Libya is riven by rival Islamist militias, many of which were financed and armed as part of the US-led campaign to overthrow the government of Muammar Gaddafi. Refugees in Libya are subjected to harassment, torture, sexual assault, extortion and forced labor while seeking access to boats to take them across the sea to Italy.
In April, two boats packed with refugees sank in the Mediterranean, killing over 1,200 people. In the first five months of this year, 1,865 people have died attempting the journey, compared to 425 during the same period last year. The report notes that the “dramatic increase in the number of lives lost” is “partly due to the decision by Italy and the European Union (EU) to end the Italian navy operation Mare Nostrum at the end of 2014 and replace it with a much more limited EU operation.”
The response of the European imperialist powers, which backed the war in Libya as part of an attempt to reassert control over their former colonies, has been to strengthen “Fortress Europe” and block the flow of refugees. Last month, the EU agreed to a quota system to house 20,000 refugees, a tiny fraction of those seeking to flee Libya.
At the same time, the European powers are citing the refugee crisis as a rationale to prepare military strikes in Libya itself, aimed in the first instance at destroying the boats used to transport people across the Mediterranean.
A similar disaster has unfolded in Southeast Asia and the Asia Pacific in the first part of 2015, as boats filled with refugees from Myanmar and Bangladesh have been turned away by Indonesia, Malaysia, Thailand and Australia. It is estimated that 300 people have died at sea so far this year due to starvation, dehydration or abuse.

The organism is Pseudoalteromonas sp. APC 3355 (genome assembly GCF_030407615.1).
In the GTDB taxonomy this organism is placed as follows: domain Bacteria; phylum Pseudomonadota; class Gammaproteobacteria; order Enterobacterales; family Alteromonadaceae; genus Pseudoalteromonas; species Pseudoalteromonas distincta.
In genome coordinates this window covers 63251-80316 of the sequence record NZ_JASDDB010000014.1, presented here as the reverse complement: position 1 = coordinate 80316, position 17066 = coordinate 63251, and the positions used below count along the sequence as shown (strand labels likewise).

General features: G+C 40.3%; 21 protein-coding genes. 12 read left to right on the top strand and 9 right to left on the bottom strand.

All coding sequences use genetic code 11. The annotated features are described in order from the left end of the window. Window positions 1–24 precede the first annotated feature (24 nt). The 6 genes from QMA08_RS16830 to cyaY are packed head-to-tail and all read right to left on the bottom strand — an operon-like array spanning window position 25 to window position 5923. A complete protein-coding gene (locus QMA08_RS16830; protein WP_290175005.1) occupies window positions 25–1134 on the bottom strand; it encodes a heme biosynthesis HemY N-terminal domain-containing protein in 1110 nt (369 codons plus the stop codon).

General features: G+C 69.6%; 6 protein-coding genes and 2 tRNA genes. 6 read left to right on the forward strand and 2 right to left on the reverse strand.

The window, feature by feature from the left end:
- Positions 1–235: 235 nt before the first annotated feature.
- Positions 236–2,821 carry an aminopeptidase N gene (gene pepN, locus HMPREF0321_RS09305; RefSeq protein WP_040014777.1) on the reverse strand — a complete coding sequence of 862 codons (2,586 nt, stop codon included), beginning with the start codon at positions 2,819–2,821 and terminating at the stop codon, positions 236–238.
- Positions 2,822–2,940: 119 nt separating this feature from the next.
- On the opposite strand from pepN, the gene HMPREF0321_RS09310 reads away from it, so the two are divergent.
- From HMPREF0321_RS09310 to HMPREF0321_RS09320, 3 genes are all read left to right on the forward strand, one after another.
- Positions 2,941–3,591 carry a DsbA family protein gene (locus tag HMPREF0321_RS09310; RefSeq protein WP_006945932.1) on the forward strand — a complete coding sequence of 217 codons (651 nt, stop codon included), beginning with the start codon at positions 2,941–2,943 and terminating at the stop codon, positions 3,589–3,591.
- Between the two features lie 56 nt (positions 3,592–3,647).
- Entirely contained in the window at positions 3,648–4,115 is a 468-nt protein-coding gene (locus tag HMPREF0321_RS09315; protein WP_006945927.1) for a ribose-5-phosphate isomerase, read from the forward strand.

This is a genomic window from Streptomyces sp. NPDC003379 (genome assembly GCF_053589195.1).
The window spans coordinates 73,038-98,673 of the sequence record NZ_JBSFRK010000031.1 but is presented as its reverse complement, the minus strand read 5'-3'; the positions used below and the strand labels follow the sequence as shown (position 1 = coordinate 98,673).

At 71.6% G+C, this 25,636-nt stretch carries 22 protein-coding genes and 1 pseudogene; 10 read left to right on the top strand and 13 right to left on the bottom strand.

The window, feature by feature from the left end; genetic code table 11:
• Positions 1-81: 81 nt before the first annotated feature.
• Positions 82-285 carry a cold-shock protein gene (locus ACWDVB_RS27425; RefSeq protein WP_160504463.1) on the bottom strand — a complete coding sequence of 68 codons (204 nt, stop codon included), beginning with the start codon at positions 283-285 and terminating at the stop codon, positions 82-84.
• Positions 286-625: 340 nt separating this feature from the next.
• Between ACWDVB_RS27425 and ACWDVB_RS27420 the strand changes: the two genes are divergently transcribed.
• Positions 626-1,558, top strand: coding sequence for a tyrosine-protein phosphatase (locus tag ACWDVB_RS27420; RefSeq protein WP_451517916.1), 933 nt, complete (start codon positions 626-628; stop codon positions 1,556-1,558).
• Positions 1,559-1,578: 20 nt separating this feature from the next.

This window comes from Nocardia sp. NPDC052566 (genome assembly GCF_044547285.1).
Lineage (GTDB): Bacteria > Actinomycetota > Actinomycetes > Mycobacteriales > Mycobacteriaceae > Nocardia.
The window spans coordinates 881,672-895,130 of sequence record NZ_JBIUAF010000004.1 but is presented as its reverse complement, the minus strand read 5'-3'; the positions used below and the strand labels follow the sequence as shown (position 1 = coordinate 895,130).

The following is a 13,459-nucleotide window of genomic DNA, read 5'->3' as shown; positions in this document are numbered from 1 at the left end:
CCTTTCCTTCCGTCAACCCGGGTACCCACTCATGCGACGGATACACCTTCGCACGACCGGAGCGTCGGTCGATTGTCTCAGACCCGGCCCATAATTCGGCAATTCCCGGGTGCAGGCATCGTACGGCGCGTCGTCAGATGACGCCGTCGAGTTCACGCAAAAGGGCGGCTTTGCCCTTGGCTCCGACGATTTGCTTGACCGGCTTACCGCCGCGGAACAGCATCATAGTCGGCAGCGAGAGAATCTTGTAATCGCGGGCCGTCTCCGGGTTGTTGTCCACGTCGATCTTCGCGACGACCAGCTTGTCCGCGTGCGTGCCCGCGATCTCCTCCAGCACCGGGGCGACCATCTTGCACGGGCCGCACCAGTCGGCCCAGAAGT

The Amnesty report notes that the initial refusal of governments in the region to accept the refugees was a “flagrant violation of their international obligations.” It states that “Australia’s offshore processing policy—whereby it takes asylum-seekers who attempt to reach Australia by sea to detention centres in Nauru and Manus Island (Papua New Guinea)—is particularly egregious… [T]he deliberately harsh, humiliating conditions at the Australian-run detention facility were designed to pressure asylum seekers to return to their country of origin, regardless of whether or not they were refugees.”
The Australian government of Prime Minister Tony Abbott is currently facing allegations that it has paid people smugglers to take asylum seekers back to Indonesia, allegations that the government has tacitly acknowledged. These illegal actions underscore Australia’s central role in spearheading the persecution of refugees throughout the region.
In Sub-Saharan Africa there is an estimated population of 3 million refugees, the result of waves of people fleeing wars and conflicts in different parts of the continent, including Nigeria, South Sudan, the Central African Republic and Burundi. These wars are invariably connected to struggles over natural resources, with the imperialist powers viewing the deeply impoverished region to be of interest only as a source of oil and minerals.
The Amnesty report’s conclusions are predictable, consisting of impotent calls for governments to do more. “The global refugee crisis will not be solved unless the international community recognizes that it is a global problem and deals with it as such,” the report states.
The catastrophic situation facing refugees, however, is one particularly horrific expression of a bankrupt social and economic system. The surge of refugees is a direct product of unending war and social counterrevolution. The persecution of those uprooted by imperialism is inseparable from the attack on the democratic and social rights of the working class in every country.